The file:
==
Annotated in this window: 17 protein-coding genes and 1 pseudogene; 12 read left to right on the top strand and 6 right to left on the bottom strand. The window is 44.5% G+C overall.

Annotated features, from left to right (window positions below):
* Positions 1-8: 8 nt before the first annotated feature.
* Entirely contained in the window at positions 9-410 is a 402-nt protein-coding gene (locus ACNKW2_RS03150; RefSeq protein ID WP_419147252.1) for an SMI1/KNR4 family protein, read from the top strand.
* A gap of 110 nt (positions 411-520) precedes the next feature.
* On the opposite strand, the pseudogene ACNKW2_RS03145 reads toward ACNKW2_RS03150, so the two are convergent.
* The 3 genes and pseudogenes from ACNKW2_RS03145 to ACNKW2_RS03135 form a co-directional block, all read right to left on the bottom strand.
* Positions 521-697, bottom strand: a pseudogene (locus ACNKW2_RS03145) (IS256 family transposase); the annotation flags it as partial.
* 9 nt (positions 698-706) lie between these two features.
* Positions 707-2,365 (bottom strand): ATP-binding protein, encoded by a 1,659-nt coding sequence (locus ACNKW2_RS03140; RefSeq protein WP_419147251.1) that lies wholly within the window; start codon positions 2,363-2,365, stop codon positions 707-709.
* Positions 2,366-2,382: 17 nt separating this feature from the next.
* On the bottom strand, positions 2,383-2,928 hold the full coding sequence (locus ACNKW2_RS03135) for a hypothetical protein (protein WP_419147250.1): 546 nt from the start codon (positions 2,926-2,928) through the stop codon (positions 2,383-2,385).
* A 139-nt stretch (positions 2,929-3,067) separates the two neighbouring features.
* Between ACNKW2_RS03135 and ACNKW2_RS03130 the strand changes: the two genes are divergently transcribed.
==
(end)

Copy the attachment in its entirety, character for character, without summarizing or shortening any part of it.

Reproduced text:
Annotated in this window: 17 protein-coding genes and 1 pseudogene; 12 read left to right on the top strand and 6 right to left on the bottom strand. The window is 44.5% G+C overall.

Annotated features, from left to right (window positions below):
* Positions 1-8: 8 nt before the first annotated feature.
* Entirely contained in the window at positions 9-410 is a 402-nt protein-coding gene (locus ACNKW2_RS03150; RefSeq protein ID WP_419147252.1) for an SMI1/KNR4 family protein, read from the top strand.
* A gap of 110 nt (positions 411-520) precedes the next feature.
* On the opposite strand, the pseudogene ACNKW2_RS03145 reads toward ACNKW2_RS03150, so the two are convergent.
* The 3 genes and pseudogenes from ACNKW2_RS03145 to ACNKW2_RS03135 form a co-directional block, all read right to left on the bottom strand.
* Positions 521-697, bottom strand: a pseudogene (locus ACNKW2_RS03145) (IS256 family transposase); the annotation flags it as partial.
* 9 nt (positions 698-706) lie between these two features.
* Positions 707-2,365 (bottom strand): ATP-binding protein, encoded by a 1,659-nt coding sequence (locus ACNKW2_RS03140; RefSeq protein WP_419147251.1) that lies wholly within the window; start codon positions 2,363-2,365, stop codon positions 707-709.
* Positions 2,366-2,382: 17 nt separating this feature from the next.
* On the bottom strand, positions 2,383-2,928 hold the full coding sequence (locus ACNKW2_RS03135) for a hypothetical protein (protein WP_419147250.1): 546 nt from the start codon (positions 2,926-2,928) through the stop codon (positions 2,383-2,385).
* A 139-nt stretch (positions 2,929-3,067) separates the two neighbouring features.
* Between ACNKW2_RS03135 and ACNKW2_RS03130 the strand changes: the two genes are divergently transcribed.